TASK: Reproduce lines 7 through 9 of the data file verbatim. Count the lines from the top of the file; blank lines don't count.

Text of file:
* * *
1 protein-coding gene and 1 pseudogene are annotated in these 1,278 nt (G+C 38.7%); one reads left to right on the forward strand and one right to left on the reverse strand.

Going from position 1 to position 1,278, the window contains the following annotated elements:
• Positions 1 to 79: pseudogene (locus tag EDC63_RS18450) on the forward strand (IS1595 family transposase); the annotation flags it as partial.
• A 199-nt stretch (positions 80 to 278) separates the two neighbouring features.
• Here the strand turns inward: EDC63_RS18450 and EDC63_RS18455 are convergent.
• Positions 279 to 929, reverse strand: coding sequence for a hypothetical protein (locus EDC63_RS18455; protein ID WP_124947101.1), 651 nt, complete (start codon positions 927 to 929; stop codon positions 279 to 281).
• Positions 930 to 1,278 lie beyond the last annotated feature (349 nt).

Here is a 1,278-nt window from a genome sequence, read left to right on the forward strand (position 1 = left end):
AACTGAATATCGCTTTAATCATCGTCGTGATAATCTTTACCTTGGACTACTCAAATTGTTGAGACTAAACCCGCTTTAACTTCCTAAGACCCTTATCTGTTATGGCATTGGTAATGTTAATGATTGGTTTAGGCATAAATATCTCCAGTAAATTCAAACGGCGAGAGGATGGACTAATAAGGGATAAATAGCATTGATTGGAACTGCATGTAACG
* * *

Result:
• Positions 930 to 1,278 lie beyond the last annotated feature (349 nt).

Here is a 1,278-nt window from a genome sequence, read left to right on the forward strand (position 1 = left end):
AACTGAATATCGCTTTAATCATCGTCGTGATAATCTTTACCTTGGACTACTCAAATTGTTGAGACTAAACCCGCTTTAACTTCCTAAGACCCTTATCTGTTATGGCATTGGTAATGTTAATGATTGGTTTAGGCATAAATATCTCCAGTAAATTCAAACGGCGAGAGGATGGACTAATAAGGGATAAATAGCATTGATTGGAACTGCATGTAACG